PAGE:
You are probably aware of how common both Type 1 and Type 2 diabetes are in the United States. The chances are that you know someone suffering from this disease. But did you know that a woman’s chances of developing Type 2 diabetes significantly increase during pregnancy? While it is not irregular for a woman to develop diabetes during pregnancy, the good news is that it can usually be treated and resolved through a diet and treatment plan developed by your gynecologist. Women in Katy, Texas, continue to trust Dr. Taryll Jenkins at Jenkins Obstetrics, Gynecology & Reproductive Medicine to guide them through gestational diabetes issues.
You have taken care of your body, followed a healthy diet and exercise plan, and lived a generally healthy life, but suddenly you find yourself with spiked blood sugar during your pregnancy. How could this happen?
The fact of the matter is that this is not an uncommon situation. Women in the middle of a pregnancy are prone to increased blood sugar and gestational diabetes. That is not necessarily because you are doing anything wrong. The placenta can produce an overabundance of hormones that impair the ability of your body’s insulin to act correctly as your baby develops. The job of insulin in the body is to promote the movement of glucose and sugar from the bloodstream to your body’s cells to be utilized as energy. Gestational diabetes, which can develop during pregnancy, tends to develop when the hormones produced by your placenta create an elevation of blood sugar levels which can create risks for the developing fetus and the mother. Some of these risks for the fetus can include:
Health risks associated with gestational diabetes are not limited to the fetus. The mother can also face increased risks of developing Type 2 diabetes post-birth. If not managed properly, gestational diabetes could also lead to increased blood pressure and a severe medical condition called preeclampsia, which causes an interference of blood flow to the placenta, cause organ damage, and even lead to heart disease.
At Jenkins Obstetrics, Gynecology & Reproductive Medicine, we will be with you every step of the way so that any potential risk factors, including gestational diabetes, can be identified. Your lifestyle plays a significant role in how your pregnancy will unfold. Expecting mothers with a body mass index (BMI) of 30 or greater are at a greater risk for gestational diabetes.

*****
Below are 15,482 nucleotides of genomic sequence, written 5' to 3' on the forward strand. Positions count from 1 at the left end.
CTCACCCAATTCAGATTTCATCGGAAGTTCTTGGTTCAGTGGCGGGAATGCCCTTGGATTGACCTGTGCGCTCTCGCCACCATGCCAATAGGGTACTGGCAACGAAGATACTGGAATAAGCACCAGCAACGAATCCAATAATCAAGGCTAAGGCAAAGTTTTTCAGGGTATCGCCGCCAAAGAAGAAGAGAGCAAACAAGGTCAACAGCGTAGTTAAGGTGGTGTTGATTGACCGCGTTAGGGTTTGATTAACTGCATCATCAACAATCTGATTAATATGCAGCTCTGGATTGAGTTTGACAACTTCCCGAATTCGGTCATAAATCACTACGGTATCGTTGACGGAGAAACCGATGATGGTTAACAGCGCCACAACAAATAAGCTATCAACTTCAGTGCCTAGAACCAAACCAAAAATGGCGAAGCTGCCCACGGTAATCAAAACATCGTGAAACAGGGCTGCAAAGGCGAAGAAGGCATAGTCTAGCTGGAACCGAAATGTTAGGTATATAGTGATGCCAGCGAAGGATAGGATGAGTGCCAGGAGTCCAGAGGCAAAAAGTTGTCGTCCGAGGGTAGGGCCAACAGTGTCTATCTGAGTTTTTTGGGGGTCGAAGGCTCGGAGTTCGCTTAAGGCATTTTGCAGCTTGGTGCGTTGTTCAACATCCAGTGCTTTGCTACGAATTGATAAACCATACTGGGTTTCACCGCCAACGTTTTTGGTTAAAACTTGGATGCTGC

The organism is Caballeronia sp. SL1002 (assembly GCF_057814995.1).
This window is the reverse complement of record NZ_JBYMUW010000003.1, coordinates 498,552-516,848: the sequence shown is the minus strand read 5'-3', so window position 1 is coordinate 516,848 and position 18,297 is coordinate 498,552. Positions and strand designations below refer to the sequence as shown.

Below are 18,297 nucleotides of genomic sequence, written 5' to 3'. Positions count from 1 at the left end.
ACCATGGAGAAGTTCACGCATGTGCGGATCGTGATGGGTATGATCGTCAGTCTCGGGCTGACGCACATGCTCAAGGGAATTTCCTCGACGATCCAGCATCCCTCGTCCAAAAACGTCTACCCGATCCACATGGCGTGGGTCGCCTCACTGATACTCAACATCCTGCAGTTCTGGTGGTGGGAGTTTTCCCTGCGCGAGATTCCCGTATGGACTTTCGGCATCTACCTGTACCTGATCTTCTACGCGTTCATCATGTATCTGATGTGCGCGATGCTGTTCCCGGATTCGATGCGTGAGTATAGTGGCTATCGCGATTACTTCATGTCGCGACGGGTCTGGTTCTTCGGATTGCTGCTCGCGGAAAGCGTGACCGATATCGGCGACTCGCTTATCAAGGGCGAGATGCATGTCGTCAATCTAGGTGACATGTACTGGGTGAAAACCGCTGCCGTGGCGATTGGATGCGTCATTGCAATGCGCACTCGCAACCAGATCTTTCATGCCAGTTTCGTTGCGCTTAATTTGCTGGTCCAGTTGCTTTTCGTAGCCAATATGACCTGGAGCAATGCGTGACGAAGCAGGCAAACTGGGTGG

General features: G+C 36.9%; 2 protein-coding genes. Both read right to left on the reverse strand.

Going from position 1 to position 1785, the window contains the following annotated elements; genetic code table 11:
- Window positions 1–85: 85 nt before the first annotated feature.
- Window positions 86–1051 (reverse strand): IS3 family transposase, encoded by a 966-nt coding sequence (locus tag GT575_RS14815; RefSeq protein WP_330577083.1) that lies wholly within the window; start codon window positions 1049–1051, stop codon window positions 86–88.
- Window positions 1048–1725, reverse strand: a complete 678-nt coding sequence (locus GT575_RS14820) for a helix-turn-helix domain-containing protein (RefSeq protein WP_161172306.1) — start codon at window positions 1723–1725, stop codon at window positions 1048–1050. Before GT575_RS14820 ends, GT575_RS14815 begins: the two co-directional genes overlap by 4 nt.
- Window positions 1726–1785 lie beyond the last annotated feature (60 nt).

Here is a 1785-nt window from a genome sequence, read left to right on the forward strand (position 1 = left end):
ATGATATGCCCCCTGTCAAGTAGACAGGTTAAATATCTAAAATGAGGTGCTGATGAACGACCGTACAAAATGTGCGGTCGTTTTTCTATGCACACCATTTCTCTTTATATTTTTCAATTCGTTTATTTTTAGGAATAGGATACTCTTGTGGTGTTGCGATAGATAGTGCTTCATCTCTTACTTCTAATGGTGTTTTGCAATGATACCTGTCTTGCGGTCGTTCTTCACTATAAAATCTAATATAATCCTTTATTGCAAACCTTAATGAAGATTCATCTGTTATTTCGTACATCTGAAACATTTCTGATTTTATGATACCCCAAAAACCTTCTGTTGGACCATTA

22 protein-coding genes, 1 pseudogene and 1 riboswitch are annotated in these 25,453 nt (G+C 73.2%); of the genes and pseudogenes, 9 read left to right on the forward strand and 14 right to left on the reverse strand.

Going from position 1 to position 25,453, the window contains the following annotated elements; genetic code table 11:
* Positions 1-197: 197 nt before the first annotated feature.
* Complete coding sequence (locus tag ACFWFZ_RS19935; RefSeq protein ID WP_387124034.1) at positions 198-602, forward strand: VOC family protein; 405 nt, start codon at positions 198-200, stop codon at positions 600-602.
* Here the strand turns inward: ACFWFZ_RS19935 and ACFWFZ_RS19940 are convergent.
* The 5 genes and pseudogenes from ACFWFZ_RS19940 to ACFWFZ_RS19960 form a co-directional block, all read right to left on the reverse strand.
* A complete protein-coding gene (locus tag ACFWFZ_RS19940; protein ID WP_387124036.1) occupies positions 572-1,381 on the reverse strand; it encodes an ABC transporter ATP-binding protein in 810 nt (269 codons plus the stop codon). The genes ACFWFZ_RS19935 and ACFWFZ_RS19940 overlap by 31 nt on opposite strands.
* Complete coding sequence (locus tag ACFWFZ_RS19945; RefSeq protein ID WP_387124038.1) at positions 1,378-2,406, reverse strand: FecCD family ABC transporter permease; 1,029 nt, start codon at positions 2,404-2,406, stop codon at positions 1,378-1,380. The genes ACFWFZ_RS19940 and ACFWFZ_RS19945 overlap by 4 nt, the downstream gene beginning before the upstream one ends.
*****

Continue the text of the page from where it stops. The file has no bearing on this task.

Dr. Taryll Jenkins and his team are here for you through every step of your pregnancy and will provide customized visits that cater to your needs as an expecting mother. That includes postpartum services, which will help you return to a healthy and active lifestyle after your pregnancy. It is important because less than 25% of women who experienced gestational diabetes and then returned to their ideal body weight experienced any further problems or developed Type 2 diabetes. You can reach us at 855-346-8610.
We offer general care, gynecology, and obstetrics services that span all stages of a woman's life. Dr. Taryll L. Jenkins, MD received his undergraduate degree from Louisiana State University and Doctorate of Medicine from Meharry Medical College School of Medicine, TN. He completed his residency training at the University of Texas and Hermann Hospital, TX and is Board-certified from the American College of Obstetrics and Gynecology, with years of research experience.
Having graduated from the University of Texas at Arlington with a Bachelors of Science in Biological Chemistry in 2011, Dr. Stephanie Roy received her Doctor of Medicine Degree in 2015 from the University of Texas Medical Branch. Today she is a leading Board-certified physician who works hard to provide you and your family with high quality services. In addition to spending time at the practice, Dr. Roy possesses extensive volunteer experience in the community. She was also a tutor at the Medical Careers Diversity Program in 2012 and since then has spent her free time volunteering for the St. Vincent’s Clinic.
Dr. Tiffany Ikwuagwu is passionate about caring for the diverse communities in Katy and Houston, TX. Having completed her undergraduate degree at the University of Houston, her medical degree at the Baylor College of Medicine, and her residency in obstetrics and gynecology at the McGovern Medical School, she worked as principal investigator on a research project with Dr. Nana Ankumah at UT Houston. A member of the American Medical Association, Texas Medical Association, and American College of Obstetricians and Gynecologists, Dr. Ikwuagwu has served in several leadership roles and has made many contributions to the community.
Yara Ramirez, MD earned her Bachelor of Science degree from Baylor University and her doctorate in medicine from the University of Texas Medical Branch (UTMB) in Galveston where she also completed her residency. She won the Resident Teaching Award from UTMB’s Department of Obstetrics and Gynecology for two consecutive years.
Dr. Ramirez has researched extensively on many obstetrics-related topics. She has been a Junior Fellow Representative for the UTMB Residency Program and a Medical Student Education Committee Member at the American College of Obstetrics and Gynecology. She has volunteered for various local and foreign community programs. Her fluency in Spanish and French is an asset to her organization.
Nadia Alexander is a Board-certified Family Nurse Practitioner with a Master’s of Science degree in Nursing from the University of Texas Health Science Center. With seven years of experience in women’s health and a focus on obstetrics and ambulatory gynecology (vaginitis, UTI, and vaginal bleeding), she provides quality, compassionate care to patients in various stages of reproductive life. She is fluent in English and Spanish and is the lead contact for our Telehealth service.